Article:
anthology


noun, plural an·thol·o·gies.

  1. a book or other collection of selected writings by various authors, usually in the same literary form, of the same period, or on the same subject: an anthology of Elizabethan drama; an anthology of modern philosophy.
  2. a collection of selected writings by one author.

noun plural -gies

  1. a collection of literary passages or works, esp poems, by various authors
  2. any printed collection of literary pieces, songs, works of art, etc
n.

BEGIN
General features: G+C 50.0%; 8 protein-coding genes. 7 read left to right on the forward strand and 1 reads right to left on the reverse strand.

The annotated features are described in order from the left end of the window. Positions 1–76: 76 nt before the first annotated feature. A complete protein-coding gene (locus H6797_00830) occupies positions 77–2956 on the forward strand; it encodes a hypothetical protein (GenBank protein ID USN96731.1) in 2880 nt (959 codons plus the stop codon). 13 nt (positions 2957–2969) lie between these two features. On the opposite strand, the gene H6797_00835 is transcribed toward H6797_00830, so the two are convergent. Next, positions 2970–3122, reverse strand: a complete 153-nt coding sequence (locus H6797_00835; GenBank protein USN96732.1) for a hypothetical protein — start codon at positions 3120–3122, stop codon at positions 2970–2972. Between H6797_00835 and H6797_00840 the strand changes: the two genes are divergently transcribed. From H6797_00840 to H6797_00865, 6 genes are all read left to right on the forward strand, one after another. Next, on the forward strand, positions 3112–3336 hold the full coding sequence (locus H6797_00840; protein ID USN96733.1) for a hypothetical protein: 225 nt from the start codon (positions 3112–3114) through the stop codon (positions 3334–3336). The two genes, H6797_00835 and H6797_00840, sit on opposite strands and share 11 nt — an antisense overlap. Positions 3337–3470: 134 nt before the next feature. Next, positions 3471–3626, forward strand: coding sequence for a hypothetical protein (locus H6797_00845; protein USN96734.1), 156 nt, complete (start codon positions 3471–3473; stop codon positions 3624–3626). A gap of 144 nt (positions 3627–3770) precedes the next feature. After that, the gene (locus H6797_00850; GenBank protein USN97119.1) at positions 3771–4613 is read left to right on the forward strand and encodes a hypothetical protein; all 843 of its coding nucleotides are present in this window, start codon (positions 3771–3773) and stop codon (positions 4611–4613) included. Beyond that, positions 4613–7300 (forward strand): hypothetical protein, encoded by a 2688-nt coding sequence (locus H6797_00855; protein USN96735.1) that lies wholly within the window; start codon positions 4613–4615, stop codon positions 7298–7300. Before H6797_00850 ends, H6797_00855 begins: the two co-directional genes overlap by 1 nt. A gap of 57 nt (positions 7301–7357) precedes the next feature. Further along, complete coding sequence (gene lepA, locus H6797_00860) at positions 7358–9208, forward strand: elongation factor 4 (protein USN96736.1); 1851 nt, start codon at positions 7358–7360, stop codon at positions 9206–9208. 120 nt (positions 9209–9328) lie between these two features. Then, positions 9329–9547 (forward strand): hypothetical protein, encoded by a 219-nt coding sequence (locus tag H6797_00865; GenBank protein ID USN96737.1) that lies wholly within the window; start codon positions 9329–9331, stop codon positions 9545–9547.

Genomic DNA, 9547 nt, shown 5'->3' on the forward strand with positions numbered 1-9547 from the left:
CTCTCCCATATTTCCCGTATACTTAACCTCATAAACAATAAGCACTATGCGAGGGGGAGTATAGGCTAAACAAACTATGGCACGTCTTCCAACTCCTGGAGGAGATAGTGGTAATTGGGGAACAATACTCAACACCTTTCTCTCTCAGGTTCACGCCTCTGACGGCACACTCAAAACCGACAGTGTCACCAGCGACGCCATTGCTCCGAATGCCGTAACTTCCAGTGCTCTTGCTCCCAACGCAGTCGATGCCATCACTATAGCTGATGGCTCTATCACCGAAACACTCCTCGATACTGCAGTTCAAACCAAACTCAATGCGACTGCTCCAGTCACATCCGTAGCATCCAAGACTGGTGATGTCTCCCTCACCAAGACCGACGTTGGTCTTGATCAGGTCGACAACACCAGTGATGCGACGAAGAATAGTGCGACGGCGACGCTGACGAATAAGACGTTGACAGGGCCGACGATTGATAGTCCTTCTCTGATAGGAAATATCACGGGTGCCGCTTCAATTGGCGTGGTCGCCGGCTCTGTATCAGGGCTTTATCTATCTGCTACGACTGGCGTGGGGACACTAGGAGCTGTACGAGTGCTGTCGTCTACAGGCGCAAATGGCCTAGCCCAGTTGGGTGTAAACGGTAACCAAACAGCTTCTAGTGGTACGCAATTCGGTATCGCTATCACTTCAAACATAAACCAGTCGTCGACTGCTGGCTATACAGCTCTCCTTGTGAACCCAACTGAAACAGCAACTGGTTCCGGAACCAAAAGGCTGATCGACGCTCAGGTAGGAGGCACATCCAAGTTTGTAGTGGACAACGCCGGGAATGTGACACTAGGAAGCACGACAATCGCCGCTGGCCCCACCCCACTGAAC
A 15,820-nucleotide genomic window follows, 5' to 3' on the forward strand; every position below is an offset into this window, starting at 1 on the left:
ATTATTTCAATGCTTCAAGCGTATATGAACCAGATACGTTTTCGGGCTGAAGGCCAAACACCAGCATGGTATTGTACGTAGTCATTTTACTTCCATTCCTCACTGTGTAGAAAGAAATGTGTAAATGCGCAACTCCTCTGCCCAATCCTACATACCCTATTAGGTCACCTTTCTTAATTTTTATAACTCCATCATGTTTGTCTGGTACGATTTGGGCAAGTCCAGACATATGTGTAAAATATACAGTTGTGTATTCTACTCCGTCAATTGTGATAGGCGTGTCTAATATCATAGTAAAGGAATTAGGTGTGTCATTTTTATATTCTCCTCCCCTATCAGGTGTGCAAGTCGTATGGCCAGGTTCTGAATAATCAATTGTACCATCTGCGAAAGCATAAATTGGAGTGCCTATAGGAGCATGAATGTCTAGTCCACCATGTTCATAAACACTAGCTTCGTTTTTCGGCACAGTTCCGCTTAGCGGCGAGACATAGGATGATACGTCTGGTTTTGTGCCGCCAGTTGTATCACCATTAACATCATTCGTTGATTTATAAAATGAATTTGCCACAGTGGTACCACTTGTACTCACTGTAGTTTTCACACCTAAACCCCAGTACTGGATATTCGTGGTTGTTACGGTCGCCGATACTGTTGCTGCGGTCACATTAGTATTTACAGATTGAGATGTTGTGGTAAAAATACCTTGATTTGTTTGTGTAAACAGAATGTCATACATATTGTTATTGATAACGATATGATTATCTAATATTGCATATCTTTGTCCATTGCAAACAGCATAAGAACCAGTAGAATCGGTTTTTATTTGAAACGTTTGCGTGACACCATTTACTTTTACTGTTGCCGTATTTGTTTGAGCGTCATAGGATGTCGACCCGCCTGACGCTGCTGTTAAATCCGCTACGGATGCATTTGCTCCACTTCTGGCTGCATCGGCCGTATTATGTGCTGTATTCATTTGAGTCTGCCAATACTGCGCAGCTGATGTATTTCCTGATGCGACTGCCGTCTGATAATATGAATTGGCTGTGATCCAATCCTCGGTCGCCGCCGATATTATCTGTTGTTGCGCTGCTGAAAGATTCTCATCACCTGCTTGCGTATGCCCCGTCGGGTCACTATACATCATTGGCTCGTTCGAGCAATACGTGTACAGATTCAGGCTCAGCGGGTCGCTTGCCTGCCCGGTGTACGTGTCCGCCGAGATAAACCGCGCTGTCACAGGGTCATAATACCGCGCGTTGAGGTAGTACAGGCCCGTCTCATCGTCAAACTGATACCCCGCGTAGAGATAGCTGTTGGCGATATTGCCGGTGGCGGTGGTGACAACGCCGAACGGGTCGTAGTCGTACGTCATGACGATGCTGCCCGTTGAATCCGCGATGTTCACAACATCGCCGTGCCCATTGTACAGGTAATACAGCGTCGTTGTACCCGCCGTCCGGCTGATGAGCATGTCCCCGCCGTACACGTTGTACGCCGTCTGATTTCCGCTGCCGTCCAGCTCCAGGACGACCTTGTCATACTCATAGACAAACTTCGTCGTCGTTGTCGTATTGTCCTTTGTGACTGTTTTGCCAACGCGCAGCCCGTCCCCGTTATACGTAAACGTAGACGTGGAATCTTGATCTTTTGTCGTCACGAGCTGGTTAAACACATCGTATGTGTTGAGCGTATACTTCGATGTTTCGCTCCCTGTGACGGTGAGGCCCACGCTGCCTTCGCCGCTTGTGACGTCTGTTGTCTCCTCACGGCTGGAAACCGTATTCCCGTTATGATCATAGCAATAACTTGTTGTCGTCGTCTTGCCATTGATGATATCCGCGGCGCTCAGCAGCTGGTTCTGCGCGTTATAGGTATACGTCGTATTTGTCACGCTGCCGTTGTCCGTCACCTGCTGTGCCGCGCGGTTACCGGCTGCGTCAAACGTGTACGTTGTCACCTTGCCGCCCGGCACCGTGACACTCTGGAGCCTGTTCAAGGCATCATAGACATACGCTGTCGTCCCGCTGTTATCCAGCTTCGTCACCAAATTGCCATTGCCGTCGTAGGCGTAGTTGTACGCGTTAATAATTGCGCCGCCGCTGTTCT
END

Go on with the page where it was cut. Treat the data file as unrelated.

1630s, “collection of poetry,” from Latin anthologia, from Greek anthologia “collection of small poems and epigrams by several authors,” literally “flower-gathering,” from anthos “a flower” (see anther) + logia “collection, collecting,” from legein “gather” (see lecture (n.)). Modern sense (which emerged in Late Greek) is metaphoric, “flowers” of verse, small poems by various writers gathered together.

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